Mossy hairy welcome mat.” Photo: andrea

May 27, 2019; The 74

Since 1992, when its Charter Schools Act became law, California has been at the forefront of converting its public education system to prioritize parental choice and the use of market forces to drive educational improvement. The aggressive path the state has been on for almost three decades led to California having more charters than any other state and 11 percent of its students using these publicly funded but privately managed schools. Such growth has not been without cause for concern, though, and the state, under pressure from its teachers’ unions, is now having second thoughts about the almost-unfettered charter growth it encouraged. Supporters of charters and those who see them as a threat to quality education are in a heated battle over the need for new regulations.

California’s approach has minimized the power of local school boards to control the entry of charters into their district. This has, according to public education advocates, been financially harmful to traditional public schools and made comprehensive planning for space and resource needs difficult, as NPQ noted in an earlier look at California charter school policies:

Every unwisely sited public charter school bleeds funds from the underlying public school system. With fixed costs estimated at between 35 and 55 percent, shifting students from existing schools to newly created but unneeded public charters forces cuts in educational programs for the students remaining in the traditional system.

Earlier this week, the California State Assembly advanced a bill that would restore control to local school boards, allowing them to manage this economic problem. According to The 74, the bill will give local school districts “sole authority to approve new charter schools and to consider how new schools would impact the district’s budget in the approval process. Since new charter schools typically attract students—and funding—away from traditional public schools, many expect that this measure would make it much more difficult for new charter schools to be approved.”

Three other proposed changes are also moving forward. One would cap the total number of charters allowed in the state. Another would take away the current ability of a local district to charter a school in another part of the state, a practice that, as NPQ has reported, can be quite problematic. A third would place a two-year moratorium on the issuance of new charters, giving time for a comprehensive review of their effectiveness.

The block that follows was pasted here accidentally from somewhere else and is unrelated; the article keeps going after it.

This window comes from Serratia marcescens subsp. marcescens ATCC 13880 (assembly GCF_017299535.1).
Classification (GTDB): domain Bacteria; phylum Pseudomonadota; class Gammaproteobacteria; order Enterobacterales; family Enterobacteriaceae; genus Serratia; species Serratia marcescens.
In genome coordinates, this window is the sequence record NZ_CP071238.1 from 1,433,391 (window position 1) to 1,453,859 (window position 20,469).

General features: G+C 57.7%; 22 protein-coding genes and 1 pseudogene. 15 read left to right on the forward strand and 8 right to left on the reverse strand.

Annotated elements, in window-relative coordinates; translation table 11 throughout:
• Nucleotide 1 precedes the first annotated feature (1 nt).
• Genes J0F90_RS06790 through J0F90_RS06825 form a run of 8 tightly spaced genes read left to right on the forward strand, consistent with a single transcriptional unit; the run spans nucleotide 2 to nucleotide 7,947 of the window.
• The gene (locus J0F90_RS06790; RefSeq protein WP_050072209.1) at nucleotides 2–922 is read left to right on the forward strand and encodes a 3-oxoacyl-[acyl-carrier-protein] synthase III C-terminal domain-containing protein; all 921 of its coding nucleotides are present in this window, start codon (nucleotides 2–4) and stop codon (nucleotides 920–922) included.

Earlier this year, Governor Gavin Newsom signed into law a bill that brought to charter schools a new level of public oversight, requiring them “to follow the same transparency rules that apply to public schools, including holding open meetings and adherence to the California Public Records Act.”

The pressure to rein in charter growth has been fueled by strong opposition from teachers. Not only has their voice been resonant on a state level, but they have been able to push local boards to become partners in their effort to change state policy. Earlier this year, under pressure from its teacher’s union, the Los Angeles Board of Education, according to the Washington Post, called for a “moratorium on new charter schools [and a] state study on how charter schools affect traditional schools.” Similarly, the agreement that ended Oakland teachers’ recent work stoppage included a commitment from school board chair Aimee Eng to “introduce a resolution to halt school closures and consolidations for five months and call for a moratorium on new charter schools.”

The move to better connect charters to school districts will allow more effective comprehensive planning and better consideration of the needs of the overall student population, although evidently it will put a halt to new charters in the state in the short run. With incomplete understanding of the forces at play, slowing down to allow data to catch up to emotion looks like wise public policy.—Martin Levine